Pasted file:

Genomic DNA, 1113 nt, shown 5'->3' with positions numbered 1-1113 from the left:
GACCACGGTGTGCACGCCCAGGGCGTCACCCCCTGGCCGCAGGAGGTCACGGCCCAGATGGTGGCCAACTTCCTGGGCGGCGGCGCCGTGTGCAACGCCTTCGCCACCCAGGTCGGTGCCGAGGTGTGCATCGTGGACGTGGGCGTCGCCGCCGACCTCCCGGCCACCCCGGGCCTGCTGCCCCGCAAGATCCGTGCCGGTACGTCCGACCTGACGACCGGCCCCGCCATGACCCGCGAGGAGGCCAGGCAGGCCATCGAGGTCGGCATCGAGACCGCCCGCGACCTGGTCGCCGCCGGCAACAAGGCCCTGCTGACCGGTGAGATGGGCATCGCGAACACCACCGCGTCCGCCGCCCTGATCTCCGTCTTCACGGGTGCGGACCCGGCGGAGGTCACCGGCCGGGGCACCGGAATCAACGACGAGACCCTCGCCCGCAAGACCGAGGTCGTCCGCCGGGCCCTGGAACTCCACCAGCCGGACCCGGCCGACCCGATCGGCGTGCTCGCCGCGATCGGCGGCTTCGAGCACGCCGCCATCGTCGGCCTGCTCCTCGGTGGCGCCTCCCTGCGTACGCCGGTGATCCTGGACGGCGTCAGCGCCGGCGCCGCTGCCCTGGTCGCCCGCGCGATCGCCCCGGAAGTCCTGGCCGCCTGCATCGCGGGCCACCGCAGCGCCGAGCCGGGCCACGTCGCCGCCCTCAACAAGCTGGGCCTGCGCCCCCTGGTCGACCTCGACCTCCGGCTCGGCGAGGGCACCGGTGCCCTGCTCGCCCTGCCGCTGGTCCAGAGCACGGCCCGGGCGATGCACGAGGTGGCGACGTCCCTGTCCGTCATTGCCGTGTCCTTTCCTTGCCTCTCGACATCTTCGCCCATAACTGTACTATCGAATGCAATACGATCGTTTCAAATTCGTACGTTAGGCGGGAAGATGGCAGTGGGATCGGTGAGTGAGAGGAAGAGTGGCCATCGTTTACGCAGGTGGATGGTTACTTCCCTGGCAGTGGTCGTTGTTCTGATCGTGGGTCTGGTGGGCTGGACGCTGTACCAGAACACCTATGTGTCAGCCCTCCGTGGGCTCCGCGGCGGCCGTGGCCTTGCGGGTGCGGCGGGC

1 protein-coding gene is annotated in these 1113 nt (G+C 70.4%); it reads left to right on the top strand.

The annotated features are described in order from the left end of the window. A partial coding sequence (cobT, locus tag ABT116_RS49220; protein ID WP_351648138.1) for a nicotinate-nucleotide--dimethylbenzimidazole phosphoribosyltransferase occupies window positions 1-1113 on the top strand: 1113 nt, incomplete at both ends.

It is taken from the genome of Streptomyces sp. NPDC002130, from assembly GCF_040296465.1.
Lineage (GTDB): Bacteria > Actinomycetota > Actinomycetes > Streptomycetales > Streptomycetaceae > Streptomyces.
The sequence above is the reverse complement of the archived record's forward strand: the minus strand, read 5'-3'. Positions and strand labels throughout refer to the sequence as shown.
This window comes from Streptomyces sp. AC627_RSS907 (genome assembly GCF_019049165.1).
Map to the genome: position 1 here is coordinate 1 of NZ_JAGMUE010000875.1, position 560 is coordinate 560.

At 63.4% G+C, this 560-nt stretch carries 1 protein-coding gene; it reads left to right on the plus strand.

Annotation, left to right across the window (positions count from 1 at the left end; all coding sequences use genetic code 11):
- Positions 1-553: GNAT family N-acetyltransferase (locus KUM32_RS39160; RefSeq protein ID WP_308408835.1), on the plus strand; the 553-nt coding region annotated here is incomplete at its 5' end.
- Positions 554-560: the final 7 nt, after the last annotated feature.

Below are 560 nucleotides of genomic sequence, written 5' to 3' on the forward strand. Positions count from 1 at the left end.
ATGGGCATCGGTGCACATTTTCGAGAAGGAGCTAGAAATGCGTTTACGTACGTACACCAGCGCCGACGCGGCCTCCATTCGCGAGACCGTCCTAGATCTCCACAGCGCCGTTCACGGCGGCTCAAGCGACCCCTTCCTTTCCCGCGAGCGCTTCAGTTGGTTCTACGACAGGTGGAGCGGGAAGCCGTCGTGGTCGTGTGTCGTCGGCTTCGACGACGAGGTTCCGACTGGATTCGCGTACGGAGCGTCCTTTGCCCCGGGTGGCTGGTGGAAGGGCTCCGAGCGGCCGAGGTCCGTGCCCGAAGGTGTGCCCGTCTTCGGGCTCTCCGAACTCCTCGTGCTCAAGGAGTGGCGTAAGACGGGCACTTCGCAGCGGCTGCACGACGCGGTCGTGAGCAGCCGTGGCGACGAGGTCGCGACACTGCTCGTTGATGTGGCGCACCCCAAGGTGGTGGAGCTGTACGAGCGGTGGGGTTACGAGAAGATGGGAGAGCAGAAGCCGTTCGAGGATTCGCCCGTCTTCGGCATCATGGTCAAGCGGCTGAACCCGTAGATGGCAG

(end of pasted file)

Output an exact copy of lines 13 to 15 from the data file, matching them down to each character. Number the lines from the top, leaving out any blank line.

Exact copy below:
- Positions 554-560: the final 7 nt, after the last annotated feature.

Below are 560 nucleotides of genomic sequence, written 5' to 3' on the forward strand. Positions count from 1 at the left end.
ATGGGCATCGGTGCACATTTTCGAGAAGGAGCTAGAAATGCGTTTACGTACGTACACCAGCGCCGACGCGGCCTCCATTCGCGAGACCGTCCTAGATCTCCACAGCGCCGTTCACGGCGGCTCAAGCGACCCCTTCCTTTCCCGCGAGCGCTTCAGTTGGTTCTACGACAGGTGGAGCGGGAAGCCGTCGTGGTCGTGTGTCGTCGGCTTCGACGACGAGGTTCCGACTGGATTCGCGTACGGAGCGTCCTTTGCCCCGGGTGGCTGGTGGAAGGGCTCCGAGCGGCCGAGGTCCGTGCCCGAAGGTGTGCCCGTCTTCGGGCTCTCCGAACTCCTCGTGCTCAAGGAGTGGCGTAAGACGGGCACTTCGCAGCGGCTGCACGACGCGGTCGTGAGCAGCCGTGGCGACGAGGTCGCGACACTGCTCGTTGATGTGGCGCACCCCAAGGTGGTGGAGCTGTACGAGCGGTGGGGTTACGAGAAGATGGGAGAGCAGAAGCCGTTCGAGGATTCGCCCGTCTTCGGCATCATGGTCAAGCGGCTGAACCCGTAGATGGCAG